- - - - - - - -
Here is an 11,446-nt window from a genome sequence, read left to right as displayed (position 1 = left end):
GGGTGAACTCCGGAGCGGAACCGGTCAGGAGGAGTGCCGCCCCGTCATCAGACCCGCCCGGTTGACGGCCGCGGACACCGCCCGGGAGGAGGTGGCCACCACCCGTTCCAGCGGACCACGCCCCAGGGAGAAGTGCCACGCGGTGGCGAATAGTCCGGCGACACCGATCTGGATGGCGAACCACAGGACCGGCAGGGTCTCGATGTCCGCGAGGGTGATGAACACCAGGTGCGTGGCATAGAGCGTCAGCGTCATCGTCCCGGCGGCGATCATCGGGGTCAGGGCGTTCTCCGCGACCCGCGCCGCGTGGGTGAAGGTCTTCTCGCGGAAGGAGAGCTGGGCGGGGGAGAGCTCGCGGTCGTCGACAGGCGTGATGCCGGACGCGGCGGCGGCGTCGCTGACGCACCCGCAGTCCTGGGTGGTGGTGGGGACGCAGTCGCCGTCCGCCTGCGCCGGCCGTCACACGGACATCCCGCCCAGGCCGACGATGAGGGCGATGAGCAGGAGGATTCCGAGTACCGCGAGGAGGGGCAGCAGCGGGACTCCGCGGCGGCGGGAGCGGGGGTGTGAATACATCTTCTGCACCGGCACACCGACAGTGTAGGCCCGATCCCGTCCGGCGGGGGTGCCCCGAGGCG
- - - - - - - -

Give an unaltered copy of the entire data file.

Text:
Here is an 11,446-nt window from a genome sequence, read left to right as displayed (position 1 = left end):
GGGTGAACTCCGGAGCGGAACCGGTCAGGAGGAGTGCCGCCCCGTCATCAGACCCGCCCGGTTGACGGCCGCGGACACCGCCCGGGAGGAGGTGGCCACCACCCGTTCCAGCGGACCACGCCCCAGGGAGAAGTGCCACGCGGTGGCGAATAGTCCGGCGACACCGATCTGGATGGCGAACCACAGGACCGGCAGGGTCTCGATGTCCGCGAGGGTGATGAACACCAGGTGCGTGGCATAGAGCGTCAGCGTCATCGTCCCGGCGGCGATCATCGGGGTCAGGGCGTTCTCCGCGACCCGCGCCGCGTGGGTGAAGGTCTTCTCGCGGAAGGAGAGCTGGGCGGGGGAGAGCTCGCGGTCGTCGACAGGCGTGATGCCGGACGCGGCGGCGGCGTCGCTGACGCACCCGCAGTCCTGGGTGGTGGTGGGGACGCAGTCGCCGTCCGCCTGCGCCGGCCGTCACACGGACATCCCGCCCAGGCCGACGATGAGGGCGATGAGCAGGAGGATTCCGAGTACCGCGAGGAGGGGCAGCAGCGGGACTCCGCGGCGGCGGGAGCGGGGGTGTGAATACATCTTCTGCACCGGCACACCGACAGTGTAGGCCCGATCCCGTCCGGCGGGGGTGCCCCGAGGCG